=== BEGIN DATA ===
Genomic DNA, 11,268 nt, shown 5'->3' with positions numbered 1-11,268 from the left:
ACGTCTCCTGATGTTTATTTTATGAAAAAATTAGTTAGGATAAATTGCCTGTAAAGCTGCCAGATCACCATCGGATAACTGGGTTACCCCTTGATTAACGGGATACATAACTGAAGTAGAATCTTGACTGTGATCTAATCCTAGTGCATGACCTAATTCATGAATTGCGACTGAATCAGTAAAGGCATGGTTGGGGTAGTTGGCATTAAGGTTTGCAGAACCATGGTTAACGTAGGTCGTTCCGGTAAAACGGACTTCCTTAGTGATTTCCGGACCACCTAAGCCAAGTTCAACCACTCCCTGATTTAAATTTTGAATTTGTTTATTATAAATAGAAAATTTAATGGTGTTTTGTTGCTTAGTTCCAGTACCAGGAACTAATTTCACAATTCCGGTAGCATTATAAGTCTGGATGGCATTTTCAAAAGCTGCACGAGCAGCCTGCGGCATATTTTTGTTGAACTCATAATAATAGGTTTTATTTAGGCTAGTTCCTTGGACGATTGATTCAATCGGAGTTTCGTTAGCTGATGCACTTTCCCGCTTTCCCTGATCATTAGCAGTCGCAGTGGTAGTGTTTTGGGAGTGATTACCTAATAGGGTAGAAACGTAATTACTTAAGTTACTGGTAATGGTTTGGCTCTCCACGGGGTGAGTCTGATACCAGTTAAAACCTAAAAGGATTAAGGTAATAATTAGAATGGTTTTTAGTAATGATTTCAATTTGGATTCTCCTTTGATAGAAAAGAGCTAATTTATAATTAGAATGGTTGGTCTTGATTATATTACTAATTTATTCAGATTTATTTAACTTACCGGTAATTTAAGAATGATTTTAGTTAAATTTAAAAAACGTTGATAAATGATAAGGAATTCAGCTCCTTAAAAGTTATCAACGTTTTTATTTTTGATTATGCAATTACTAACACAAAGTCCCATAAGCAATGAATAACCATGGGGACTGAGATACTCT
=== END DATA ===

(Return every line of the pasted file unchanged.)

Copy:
Genomic DNA, 11,268 nt, shown 5'->3' with positions numbered 1-11,268 from the left:
ACGTCTCCTGATGTTTATTTTATGAAAAAATTAGTTAGGATAAATTGCCTGTAAAGCTGCCAGATCACCATCGGATAACTGGGTTACCCCTTGATTAACGGGATACATAACTGAAGTAGAATCTTGACTGTGATCTAATCCTAGTGCATGACCTAATTCATGAATTGCGACTGAATCAGTAAAGGCATGGTTGGGGTAGTTGGCATTAAGGTTTGCAGAACCATGGTTAACGTAGGTCGTTCCGGTAAAACGGACTTCCTTAGTGATTTCCGGACCACCTAAGCCAAGTTCAACCACTCCCTGATTTAAATTTTGAATTTGTTTATTATAAATAGAAAATTTAATGGTGTTTTGTTGCTTAGTTCCAGTACCAGGAACTAATTTCACAATTCCGGTAGCATTATAAGTCTGGATGGCATTTTCAAAAGCTGCACGAGCAGCCTGCGGCATATTTTTGTTGAACTCATAATAATAGGTTTTATTTAGGCTAGTTCCTTGGACGATTGATTCAATCGGAGTTTCGTTAGCTGATGCACTTTCCCGCTTTCCCTGATCATTAGCAGTCGCAGTGGTAGTGTTTTGGGAGTGATTACCTAATAGGGTAGAAACGTAATTACTTAAGTTACTGGTAATGGTTTGGCTCTCCACGGGGTGAGTCTGATACCAGTTAAAACCTAAAAGGATTAAGGTAATAATTAGAATGGTTTTTAGTAATGATTTCAATTTGGATTCTCCTTTGATAGAAAAGAGCTAATTTATAATTAGAATGGTTGGTCTTGATTATATTACTAATTTATTCAGATTTATTTAACTTACCGGTAATTTAAGAATGATTTTAGTTAAATTTAAAAAACGTTGATAAATGATAAGGAATTCAGCTCCTTAAAAGTTATCAACGTTTTTATTTTTGATTATGCAATTACTAACACAAAGTCCCATAAGCAATGAATAACCATGGGGACTGAGATACTCT